Nearby on Chapel Street, ribs cooked slowly over indirect heat for a hungry crowd of tourists and locals alike in the sunshine outside the Yale art museums.

"We probably won't be out here that much longer during the cold weather because business goes down," said Rick Evans of Ricky D's Barbecue, "but during the warmer months this is a good location for us."

He hadn't heard a thing about an order to move. Meanwhile, Garcia said he'll move the Rubamba truck to wherever the city government tells him to go but he wants to know soon.

The vast majority of food trucks in New Haven are in clusters near Yale's medical school and its ice hockey rink.

Photo Credit: NBCConnecticut.com

Wrongful Death Suit to Be Filed Against Durst


The family of Kathleen McCormack, the missing first wife of real estate heir Robert Durst, is working to file a wrongful death lawsuit against the troubled murder suspect, NBC News reported Thursday night. 

A petition was filed to give James McCormack, the brother of Durst's first wife, authority over his sister's estate, according to a file obtained by NBC News.

"The reason James McCormack wishes to be appointed administrator at this time is to commence a possible wrongful death action against the decedent's husband, Robert Durst," Alex Spiro, McCormack's lawyer, wrote in the petition filed in Surrogate's Court of New York County on Thursday.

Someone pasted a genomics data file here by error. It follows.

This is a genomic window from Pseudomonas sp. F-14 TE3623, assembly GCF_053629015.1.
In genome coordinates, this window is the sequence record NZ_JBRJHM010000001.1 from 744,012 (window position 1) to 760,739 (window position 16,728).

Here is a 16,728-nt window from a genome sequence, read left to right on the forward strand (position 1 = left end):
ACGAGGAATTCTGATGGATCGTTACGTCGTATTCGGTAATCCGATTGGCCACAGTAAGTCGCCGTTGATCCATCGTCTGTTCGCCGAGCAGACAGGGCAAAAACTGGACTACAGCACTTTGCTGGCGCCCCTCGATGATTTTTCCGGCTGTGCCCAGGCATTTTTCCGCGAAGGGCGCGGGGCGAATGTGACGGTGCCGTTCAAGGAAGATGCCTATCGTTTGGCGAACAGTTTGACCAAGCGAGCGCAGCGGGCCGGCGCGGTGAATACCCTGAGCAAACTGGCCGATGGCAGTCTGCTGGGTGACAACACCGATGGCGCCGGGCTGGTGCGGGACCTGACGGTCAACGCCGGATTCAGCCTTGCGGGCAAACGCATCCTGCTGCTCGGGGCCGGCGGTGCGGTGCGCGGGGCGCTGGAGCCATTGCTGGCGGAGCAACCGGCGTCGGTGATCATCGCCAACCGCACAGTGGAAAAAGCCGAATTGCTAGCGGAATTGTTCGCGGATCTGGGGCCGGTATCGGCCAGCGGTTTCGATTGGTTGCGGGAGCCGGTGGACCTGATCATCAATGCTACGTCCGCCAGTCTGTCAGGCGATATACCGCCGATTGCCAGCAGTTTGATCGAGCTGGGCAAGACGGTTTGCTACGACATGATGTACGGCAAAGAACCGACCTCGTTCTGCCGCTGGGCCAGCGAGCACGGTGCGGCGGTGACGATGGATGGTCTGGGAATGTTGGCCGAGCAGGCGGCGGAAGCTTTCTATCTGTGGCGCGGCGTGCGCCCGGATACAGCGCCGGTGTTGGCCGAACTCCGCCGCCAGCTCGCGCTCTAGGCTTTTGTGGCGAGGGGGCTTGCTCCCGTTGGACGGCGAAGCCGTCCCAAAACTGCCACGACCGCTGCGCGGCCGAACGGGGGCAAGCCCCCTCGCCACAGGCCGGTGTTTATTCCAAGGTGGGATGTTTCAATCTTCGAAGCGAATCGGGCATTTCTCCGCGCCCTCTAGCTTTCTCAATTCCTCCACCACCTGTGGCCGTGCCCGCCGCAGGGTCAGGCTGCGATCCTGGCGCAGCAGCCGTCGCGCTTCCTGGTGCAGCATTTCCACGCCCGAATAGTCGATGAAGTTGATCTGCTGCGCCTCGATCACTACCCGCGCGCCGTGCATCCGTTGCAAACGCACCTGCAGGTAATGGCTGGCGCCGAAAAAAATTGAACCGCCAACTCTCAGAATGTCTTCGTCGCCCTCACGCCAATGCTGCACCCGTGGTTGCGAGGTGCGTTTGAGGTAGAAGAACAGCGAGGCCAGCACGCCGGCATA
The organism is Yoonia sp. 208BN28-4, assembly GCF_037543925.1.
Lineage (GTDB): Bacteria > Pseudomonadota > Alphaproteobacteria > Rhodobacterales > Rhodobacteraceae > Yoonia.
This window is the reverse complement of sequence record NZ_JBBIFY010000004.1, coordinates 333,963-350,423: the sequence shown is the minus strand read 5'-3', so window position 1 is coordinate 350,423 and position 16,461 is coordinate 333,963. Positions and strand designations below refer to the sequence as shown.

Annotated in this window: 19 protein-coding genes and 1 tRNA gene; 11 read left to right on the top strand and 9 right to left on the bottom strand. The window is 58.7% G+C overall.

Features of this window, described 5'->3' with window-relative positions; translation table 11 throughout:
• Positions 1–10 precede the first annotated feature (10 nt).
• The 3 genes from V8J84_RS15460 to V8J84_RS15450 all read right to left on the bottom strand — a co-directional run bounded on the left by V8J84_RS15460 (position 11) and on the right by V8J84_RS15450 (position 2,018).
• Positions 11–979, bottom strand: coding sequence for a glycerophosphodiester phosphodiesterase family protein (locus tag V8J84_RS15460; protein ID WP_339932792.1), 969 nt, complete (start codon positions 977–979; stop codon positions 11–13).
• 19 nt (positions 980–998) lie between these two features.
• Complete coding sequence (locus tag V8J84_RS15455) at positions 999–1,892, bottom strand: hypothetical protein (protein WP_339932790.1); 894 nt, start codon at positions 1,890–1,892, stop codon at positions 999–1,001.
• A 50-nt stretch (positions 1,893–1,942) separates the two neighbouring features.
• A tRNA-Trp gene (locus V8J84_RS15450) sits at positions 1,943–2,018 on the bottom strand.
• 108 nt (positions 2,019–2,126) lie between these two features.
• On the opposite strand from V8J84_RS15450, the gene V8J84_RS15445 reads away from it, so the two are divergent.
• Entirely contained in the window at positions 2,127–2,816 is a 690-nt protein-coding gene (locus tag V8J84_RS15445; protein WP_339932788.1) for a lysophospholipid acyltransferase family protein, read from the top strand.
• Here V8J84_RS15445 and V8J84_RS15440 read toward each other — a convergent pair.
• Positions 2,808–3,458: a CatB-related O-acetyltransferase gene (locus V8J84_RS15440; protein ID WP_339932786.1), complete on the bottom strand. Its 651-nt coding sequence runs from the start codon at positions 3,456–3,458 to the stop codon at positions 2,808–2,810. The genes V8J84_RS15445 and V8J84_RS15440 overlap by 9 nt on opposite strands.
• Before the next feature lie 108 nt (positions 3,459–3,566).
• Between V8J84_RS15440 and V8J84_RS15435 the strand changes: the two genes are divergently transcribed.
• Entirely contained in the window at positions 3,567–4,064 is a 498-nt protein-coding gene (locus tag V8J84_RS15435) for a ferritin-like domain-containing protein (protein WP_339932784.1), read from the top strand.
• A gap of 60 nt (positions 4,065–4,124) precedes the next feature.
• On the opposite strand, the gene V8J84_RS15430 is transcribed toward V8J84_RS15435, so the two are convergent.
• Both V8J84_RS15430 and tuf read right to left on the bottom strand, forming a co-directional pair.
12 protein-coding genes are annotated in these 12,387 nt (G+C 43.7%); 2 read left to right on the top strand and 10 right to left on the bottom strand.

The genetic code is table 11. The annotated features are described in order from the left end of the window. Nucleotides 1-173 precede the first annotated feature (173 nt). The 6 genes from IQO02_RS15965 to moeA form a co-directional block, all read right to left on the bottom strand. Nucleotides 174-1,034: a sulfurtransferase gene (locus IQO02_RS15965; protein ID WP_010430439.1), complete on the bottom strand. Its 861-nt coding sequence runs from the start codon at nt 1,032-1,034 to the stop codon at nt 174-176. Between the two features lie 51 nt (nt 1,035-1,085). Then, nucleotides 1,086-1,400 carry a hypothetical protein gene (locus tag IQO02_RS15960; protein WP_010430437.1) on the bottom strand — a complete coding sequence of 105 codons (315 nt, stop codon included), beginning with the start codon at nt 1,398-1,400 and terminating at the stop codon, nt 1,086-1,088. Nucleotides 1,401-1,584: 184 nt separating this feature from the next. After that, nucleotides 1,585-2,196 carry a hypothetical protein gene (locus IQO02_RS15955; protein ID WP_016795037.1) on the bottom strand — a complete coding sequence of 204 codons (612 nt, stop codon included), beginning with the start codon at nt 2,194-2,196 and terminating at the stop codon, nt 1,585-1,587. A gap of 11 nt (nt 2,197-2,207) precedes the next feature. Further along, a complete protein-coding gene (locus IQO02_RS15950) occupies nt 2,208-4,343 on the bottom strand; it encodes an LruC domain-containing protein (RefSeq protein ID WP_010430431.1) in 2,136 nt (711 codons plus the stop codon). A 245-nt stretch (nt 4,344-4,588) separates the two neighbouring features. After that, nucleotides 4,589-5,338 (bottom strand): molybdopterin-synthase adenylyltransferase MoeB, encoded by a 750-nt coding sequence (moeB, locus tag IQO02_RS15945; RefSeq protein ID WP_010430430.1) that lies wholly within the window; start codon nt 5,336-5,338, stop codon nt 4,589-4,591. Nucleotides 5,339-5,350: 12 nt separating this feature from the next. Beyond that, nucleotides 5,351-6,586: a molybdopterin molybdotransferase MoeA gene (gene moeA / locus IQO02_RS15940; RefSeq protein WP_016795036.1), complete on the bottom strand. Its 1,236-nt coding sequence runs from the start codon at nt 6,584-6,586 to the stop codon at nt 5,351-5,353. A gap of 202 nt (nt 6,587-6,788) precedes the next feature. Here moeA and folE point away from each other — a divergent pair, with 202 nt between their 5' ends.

In 1981, Kathleen McCormack accused Durst of physical abuse and filed for a divorce. In 1982, Durst was suspected in McCormack's disappearance but was never charged due to lack of evidence. His wife's body was never found but she was legally declared dead in 2001, according to NBC News.

Durst, an estranged member of the family that runs 1 World Trade Center in New York, faces a murder trial in California in the death of his friend and onetime spokeswoman Susan Berman in 2000. 

Last March, Durst was detained at a hotel in Louisiana on the night before the finale of a six-part HBO documentary about him, the disappearance of McCormack in 1982, Berman's death and the death and dismemberment of a neighbor, Morris Black, in Galveston in 2001.